Thanks to the January sale, I finally picked up What Remains of Edith Finch. And wow. So, let’s chat (I’ll be covering spoilers later, but I’ll give fair warning).
Developed by Giant Sparrow, the people who made The Unfinished Swan, this is the type of adventure game idiots have taken to labelling a “walking simulator” (I have strong opinions on this topic, remind me to rant about it in a post at some point). The game focuses heavily on story and narration, and therefore falls squarely in the adventure genre without the “action” tacked on.
The game starts off the way I love a narrative game to start: with no context, just an intriguing intro. From then on out it’s just a calm trek through the story, which later turns out to have a lot of emotional impact.
Spoiler warning: I’ll be covering story elements now. I’ll end this section with some more bold text so you can’t miss it.
Just like The Unfinished Swan, What Remains of Edith Finch chooses to start on a quieter note. You play as Edith Finch who is returning to her childhood home after her mother has died. She narrates the story, and quickly you learn that this family has an amazingly interesting history.
The story follows various members of the family, as they all deal with the vague but ominous Finch family curse. The arrive at the house, and it looks ramshackle. It looks like something out of a Dr Suess book, or like the Weasley house is described in the Harry Potter books. It’s big, and it has many improvised additions, culminating in a tall and unstable looking tower on one side. The image attached to this post shows the house in profile. This makes for an amazing setting.
The atmosphere is slightly creepy, but it’s never filled with tension. This is not a game with any horror or jump scares. Yet, there’s an eeriness that the developers have designed into everything. Every creak of the house, every howl of the wind hints at the history this house and it’s long-gone family have shared. The whole place is cramped and filled with furniture, books, and odd-and-ends, giving it a personality you later learn comes from Edie, Edith’s great-grandmother. She left her mark on this house, and so did many of the other ex-residents, in their own ways.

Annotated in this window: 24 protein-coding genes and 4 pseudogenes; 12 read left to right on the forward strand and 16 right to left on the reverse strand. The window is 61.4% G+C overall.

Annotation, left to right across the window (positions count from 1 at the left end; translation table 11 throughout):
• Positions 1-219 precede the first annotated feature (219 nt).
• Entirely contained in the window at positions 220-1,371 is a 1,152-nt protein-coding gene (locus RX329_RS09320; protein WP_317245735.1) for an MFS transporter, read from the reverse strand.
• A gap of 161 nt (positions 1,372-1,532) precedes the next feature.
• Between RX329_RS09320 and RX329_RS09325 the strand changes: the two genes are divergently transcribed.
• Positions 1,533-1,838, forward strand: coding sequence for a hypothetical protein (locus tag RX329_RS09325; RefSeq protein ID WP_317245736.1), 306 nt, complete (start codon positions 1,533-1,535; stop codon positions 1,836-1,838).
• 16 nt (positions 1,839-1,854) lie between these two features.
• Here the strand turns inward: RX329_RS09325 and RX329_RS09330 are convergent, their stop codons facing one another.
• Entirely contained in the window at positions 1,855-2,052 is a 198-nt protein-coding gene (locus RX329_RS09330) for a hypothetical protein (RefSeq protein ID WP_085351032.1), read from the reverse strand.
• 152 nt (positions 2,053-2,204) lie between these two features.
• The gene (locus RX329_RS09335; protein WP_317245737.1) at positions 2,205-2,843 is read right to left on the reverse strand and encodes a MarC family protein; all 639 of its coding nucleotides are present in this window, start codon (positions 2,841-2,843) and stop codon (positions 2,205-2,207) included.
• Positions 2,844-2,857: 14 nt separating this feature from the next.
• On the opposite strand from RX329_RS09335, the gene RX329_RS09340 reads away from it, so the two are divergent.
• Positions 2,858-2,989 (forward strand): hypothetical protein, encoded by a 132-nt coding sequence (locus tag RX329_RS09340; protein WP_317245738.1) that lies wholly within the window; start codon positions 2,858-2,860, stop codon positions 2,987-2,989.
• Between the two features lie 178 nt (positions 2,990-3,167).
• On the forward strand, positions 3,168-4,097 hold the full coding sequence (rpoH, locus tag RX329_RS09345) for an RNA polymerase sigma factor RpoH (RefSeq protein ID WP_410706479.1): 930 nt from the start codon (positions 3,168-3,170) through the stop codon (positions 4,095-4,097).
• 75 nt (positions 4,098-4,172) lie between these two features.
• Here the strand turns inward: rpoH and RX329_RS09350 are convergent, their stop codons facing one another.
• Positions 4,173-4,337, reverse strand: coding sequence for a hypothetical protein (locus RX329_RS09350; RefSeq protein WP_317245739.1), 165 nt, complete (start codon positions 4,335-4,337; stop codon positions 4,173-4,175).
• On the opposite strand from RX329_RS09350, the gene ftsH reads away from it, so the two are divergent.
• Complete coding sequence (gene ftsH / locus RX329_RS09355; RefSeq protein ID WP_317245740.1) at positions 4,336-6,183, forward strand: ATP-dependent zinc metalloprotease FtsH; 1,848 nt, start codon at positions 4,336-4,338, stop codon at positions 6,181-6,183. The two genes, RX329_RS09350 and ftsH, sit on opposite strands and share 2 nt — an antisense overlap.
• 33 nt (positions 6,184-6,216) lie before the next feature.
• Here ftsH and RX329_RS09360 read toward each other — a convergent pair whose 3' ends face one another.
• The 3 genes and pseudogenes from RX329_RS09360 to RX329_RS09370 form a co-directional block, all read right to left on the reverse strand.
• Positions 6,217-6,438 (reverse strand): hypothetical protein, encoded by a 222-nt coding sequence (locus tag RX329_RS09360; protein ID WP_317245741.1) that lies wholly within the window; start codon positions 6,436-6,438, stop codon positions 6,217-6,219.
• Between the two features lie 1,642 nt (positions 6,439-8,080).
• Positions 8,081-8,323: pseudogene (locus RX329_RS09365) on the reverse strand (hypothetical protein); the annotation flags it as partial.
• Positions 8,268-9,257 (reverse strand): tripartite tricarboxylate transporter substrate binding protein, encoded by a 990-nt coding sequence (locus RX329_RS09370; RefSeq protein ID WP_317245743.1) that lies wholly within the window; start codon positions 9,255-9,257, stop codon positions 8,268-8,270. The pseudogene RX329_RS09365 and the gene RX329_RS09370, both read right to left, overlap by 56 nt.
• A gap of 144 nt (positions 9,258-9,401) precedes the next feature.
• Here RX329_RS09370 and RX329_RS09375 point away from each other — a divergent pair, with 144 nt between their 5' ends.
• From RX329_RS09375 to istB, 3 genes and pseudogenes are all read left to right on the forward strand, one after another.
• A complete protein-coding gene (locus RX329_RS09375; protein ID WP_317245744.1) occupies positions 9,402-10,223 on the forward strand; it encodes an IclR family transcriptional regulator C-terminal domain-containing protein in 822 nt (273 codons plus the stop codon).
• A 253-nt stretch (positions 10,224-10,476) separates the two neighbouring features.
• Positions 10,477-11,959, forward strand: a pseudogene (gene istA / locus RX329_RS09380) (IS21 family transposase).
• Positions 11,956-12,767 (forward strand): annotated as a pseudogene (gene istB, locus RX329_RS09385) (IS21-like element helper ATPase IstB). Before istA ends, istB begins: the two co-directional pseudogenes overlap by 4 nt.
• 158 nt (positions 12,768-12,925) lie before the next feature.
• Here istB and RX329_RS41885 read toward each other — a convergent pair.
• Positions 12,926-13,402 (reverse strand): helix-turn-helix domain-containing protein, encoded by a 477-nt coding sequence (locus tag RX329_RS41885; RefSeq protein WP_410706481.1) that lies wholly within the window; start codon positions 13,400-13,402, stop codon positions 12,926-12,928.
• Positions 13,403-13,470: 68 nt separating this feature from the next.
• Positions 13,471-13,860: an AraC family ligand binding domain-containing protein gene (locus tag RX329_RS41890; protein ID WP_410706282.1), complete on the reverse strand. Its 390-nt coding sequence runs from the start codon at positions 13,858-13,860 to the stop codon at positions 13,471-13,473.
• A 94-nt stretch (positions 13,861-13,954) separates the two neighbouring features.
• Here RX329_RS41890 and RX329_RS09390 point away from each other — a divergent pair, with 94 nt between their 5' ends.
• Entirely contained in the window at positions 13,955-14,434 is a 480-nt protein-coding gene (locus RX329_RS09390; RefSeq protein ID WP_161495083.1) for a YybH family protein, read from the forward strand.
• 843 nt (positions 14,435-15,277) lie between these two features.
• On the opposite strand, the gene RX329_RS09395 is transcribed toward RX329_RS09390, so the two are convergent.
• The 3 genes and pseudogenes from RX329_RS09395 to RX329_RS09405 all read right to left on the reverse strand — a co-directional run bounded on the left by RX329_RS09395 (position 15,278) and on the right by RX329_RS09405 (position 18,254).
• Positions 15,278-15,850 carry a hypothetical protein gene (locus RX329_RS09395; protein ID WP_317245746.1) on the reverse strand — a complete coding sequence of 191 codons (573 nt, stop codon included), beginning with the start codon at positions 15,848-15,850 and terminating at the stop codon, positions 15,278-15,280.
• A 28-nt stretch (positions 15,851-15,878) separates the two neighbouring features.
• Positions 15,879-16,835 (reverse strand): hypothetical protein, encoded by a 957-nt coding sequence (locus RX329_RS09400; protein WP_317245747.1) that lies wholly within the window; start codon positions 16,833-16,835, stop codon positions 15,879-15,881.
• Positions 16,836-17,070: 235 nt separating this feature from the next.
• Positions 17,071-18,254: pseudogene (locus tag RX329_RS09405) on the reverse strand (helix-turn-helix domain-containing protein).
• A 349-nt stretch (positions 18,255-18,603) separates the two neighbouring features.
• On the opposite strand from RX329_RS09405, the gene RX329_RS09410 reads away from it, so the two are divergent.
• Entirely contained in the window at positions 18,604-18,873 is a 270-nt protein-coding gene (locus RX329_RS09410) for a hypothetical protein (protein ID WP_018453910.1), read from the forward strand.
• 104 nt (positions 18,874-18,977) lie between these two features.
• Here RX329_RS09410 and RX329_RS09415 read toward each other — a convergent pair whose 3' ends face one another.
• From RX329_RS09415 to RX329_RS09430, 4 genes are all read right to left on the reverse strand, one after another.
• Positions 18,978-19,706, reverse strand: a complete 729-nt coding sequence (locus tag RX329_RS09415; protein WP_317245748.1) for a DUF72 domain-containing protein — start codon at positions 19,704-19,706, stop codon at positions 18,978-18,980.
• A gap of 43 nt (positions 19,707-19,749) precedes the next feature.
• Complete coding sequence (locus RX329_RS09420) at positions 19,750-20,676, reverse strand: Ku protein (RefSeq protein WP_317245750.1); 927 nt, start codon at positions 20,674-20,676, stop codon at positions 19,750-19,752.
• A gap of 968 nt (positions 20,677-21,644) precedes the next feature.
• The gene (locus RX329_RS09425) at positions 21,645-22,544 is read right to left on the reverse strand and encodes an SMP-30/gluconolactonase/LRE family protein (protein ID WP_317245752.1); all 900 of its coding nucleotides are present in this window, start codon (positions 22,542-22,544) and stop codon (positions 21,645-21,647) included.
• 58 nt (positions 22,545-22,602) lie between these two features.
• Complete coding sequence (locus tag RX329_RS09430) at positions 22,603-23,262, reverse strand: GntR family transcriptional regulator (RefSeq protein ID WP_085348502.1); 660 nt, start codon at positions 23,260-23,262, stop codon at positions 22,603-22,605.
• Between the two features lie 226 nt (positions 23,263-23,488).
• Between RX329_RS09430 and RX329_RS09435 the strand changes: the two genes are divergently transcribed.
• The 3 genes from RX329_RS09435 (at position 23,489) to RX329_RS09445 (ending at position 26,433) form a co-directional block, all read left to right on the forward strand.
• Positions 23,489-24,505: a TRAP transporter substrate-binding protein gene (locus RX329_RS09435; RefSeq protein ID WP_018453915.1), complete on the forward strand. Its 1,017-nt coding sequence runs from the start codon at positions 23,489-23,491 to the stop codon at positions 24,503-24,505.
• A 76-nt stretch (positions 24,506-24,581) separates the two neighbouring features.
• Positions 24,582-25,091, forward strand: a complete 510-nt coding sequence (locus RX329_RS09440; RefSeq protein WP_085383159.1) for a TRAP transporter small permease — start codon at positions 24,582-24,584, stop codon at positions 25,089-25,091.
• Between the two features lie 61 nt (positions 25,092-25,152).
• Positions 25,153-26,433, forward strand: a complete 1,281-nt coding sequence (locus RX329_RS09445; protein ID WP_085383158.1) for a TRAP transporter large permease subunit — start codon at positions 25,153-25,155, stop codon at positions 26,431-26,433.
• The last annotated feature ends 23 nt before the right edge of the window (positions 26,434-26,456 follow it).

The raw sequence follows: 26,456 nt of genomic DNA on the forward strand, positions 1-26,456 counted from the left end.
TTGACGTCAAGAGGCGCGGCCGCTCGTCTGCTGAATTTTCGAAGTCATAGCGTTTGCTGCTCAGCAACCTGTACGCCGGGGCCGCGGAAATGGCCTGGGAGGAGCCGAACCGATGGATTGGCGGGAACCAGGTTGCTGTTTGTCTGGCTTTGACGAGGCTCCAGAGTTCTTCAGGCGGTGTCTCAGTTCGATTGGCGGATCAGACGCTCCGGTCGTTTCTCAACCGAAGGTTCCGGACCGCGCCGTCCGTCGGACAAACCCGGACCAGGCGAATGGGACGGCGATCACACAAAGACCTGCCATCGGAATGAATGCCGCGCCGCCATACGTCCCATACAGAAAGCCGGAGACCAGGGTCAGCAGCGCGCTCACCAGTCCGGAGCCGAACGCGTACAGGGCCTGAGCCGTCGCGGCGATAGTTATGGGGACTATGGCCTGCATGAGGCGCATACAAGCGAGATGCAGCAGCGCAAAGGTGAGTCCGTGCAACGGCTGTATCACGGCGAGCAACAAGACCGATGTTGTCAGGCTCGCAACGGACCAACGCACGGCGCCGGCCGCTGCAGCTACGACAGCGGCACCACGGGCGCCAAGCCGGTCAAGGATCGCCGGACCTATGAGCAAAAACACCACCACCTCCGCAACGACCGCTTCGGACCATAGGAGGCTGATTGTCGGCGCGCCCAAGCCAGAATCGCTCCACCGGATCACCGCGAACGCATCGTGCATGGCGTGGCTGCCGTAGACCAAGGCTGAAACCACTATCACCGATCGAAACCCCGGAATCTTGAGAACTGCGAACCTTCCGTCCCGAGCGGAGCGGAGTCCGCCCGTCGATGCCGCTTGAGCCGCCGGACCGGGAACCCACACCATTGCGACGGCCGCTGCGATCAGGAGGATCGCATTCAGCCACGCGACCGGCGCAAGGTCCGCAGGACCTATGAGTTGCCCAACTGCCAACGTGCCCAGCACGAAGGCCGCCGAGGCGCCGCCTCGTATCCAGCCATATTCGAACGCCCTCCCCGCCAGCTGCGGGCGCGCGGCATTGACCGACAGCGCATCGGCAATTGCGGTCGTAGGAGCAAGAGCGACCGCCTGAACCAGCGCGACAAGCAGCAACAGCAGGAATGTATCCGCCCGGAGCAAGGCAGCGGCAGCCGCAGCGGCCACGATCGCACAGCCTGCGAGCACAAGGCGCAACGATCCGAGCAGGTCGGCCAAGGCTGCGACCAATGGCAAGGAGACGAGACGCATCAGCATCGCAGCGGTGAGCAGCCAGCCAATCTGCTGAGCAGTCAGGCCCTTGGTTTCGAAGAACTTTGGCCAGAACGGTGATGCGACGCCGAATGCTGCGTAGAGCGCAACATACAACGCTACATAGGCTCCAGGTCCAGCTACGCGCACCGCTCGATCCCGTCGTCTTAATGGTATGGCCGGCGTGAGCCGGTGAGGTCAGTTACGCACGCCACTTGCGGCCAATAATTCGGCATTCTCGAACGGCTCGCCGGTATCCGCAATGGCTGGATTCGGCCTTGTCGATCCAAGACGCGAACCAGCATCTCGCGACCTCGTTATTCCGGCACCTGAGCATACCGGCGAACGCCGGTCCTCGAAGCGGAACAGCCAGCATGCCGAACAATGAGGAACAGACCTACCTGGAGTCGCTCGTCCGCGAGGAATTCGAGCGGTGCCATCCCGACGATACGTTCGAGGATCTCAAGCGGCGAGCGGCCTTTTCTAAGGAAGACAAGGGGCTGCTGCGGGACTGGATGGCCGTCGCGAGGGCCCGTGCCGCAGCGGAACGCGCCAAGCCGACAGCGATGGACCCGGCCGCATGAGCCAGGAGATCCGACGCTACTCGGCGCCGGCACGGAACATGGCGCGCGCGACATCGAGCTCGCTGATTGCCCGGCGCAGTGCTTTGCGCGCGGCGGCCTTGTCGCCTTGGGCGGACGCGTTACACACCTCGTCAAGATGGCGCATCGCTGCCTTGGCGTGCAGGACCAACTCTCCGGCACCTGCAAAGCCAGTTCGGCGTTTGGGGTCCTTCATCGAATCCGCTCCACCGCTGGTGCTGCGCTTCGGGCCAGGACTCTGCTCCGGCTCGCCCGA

While young Edith narrates and acts as your vehicle to explore the house, you end up playing bits and pieces of each member’s story and their inevitable, and bizarrely interesting, deaths related to the curse. Each family member is given a fair share, and each individual story is engrossing and emotionally impactful.
So far in this spoiler section it’s been rather mild, but what comes next is the most spoilerific. Be warned.
Quite late in the game, you end up in Edith’s brother Milton’s room. He disappeared as a child, and during the course of the game you find paintings of his littering the walls of the house and its secret passages. It’s only when you get to his room that it clicks. His room is stark white, with black paint everywhere. There are paintings and drawings representing designs and locations we play in during The Unfinished Swan. The implication is that Milton’s disappearance is somehow linked with what takes place in The Unfinished Swan.
In fact, Milton appears to be the king from that game. You find a story flip-book made my Milton, where he discovers a magic paintbrush. He then paints a doorway, and off he vanishes. Up until this point, each character’s tragedy had been poignant, yet something made this even more impactful. The fact that this is a nod to The Unfinished Swan being connected to this universe enriched both games. It lends “credibility” to the curse we’ve been observing in the mini-tragedies until now. This was probably my favourite part of the game.
And now, that’s it for the spoilers.
See, I told you. The spoilers are over now.
Just like The Unfinished Swan, I finished this game and had to sit in silence for a bit processing. The story was excellently crafted, and almost left me in an emotional wreck afterwards.
The overall design of this game gave this game even more impact. The music and sound fleshed everything out, set the right mood for specific sections, and are excellently designed. Along with the simple-yet-beautiful art style, the game comes together as a phenomenal whole. I’m happy I got to play this now. Giant Sparrow have successfully converted a new fan, since both of their games are just brilliant.
If you’re on the fence with this one, but love narrative and adventure games and also liked The Unfinished Swan, then you absolutely need to get off that fence.
Three thumbs up from me.